Student Essay on Arthur Miller's Intentions
Arthur Miller's Intentions by Arthur Miller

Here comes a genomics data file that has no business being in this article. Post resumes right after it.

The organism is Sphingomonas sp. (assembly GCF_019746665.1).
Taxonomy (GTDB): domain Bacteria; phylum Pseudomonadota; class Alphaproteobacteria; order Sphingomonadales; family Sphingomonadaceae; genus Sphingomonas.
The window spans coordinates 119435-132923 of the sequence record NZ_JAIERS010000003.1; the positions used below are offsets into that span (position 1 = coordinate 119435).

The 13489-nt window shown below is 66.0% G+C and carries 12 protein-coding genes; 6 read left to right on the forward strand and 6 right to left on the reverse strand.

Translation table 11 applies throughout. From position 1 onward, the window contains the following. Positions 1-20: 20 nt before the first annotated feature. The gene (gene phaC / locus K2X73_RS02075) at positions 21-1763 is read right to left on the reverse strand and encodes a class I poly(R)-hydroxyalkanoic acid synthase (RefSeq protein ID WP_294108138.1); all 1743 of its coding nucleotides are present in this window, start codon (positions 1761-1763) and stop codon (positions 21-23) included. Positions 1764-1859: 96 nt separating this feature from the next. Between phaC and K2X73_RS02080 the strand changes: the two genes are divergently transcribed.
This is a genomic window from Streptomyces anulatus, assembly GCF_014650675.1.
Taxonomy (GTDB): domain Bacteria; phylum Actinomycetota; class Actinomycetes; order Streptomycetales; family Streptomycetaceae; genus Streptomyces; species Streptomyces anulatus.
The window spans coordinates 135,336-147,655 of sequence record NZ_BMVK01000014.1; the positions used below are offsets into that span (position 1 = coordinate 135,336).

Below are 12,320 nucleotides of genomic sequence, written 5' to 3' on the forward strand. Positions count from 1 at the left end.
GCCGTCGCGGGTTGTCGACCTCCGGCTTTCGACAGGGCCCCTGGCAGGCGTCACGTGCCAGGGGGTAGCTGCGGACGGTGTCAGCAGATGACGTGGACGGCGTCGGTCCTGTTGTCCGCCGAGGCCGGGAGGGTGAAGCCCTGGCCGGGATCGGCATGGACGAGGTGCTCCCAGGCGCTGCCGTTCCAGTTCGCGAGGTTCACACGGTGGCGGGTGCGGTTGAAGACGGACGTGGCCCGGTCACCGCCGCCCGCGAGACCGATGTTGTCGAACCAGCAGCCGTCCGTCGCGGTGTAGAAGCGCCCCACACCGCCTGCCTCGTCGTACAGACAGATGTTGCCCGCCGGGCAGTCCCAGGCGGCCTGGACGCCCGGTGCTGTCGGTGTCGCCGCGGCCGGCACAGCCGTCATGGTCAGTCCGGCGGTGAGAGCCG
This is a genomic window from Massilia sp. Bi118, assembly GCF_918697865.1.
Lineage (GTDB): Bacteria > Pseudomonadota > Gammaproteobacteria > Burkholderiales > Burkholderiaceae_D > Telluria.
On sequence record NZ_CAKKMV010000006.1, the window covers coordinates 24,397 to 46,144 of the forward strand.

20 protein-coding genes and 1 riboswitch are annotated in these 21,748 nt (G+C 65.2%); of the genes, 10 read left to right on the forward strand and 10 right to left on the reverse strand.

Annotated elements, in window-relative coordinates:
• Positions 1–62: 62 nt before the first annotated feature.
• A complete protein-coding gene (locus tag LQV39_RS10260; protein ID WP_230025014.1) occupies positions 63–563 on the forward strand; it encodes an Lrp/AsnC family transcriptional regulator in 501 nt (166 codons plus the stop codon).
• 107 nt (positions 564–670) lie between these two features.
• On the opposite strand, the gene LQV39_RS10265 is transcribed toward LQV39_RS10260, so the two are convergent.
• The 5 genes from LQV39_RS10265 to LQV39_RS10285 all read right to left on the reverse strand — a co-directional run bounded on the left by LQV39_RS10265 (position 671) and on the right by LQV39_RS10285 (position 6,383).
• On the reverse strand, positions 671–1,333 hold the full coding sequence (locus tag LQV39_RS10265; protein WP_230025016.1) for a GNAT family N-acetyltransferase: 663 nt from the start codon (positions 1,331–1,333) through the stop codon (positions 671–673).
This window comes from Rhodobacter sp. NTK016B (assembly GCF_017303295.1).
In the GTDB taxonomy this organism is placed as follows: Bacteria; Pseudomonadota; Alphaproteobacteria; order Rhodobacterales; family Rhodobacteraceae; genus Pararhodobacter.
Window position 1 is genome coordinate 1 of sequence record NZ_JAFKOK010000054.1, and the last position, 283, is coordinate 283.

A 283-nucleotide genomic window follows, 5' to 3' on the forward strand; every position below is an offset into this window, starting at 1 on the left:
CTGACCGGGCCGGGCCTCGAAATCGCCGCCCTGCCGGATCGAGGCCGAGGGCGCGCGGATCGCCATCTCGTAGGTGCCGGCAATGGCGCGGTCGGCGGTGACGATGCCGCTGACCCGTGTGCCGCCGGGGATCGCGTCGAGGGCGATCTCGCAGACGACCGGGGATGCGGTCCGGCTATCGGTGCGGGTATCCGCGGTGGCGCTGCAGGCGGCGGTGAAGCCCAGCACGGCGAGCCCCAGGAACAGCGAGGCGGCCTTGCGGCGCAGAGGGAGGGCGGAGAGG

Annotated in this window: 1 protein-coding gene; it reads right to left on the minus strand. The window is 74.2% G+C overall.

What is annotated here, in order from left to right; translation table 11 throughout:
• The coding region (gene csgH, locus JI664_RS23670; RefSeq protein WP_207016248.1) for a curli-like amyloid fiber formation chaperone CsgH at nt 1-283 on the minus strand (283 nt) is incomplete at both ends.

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Arthur Miller's The Crucible was successful in fulfilling his intentions for the piece of writing. The reason why Miller wanted to write The Crucible was so that he could share his point of view on the world and on Communism. He wanted to show how many people were accusing each other of being a Communist. However, he did not write about Communism because he knew that it would not be published. So, he found a different event that was very popular and also had many elements of accusation, which turned out to be Salem Witch Trials. In Miller's "Why I wrote The Crucible," he says that "Western Europe also seemed ready to become Red- especially Italy, where the Communist Party was the largest outside Russia, and was growing" (1). Communism was growing worldwide and people were afraid of the ideology reaching their homeland. Miller successfully shows the audience that the Salem Witch Trials and the accusations were similar to the accusations of people being Communists. In the article, Miller writes, "Spectral evidence, so aptly named, meant that if I swore that you had sent out your `family spirit' to choke, tickle, poison me or my cattle, or to control thoughts and actions, I could get you hanged unless you confessed to having had contact with the Devil" (2). Accusations were all that were needed for someone to hang. Not much evidence was needed. After one is accused of witchcraft, it is very hard to defend one self. In the play, Rev. Parris tells Mary Warren to pretend to faint because he believes she is a witch if she cannot. "Then see no spirits now, and prove to us that you can faint by your own will, as you claim" (107). This was all that Rev. Parris needed to prove to the court that she is a witch. The fact that Mary couldn't faint doomed her. Arthur Miller does a great job of using his original idea of Communism and the accusations and turning it and relating it to the Salem Witch Trials with The Crucible.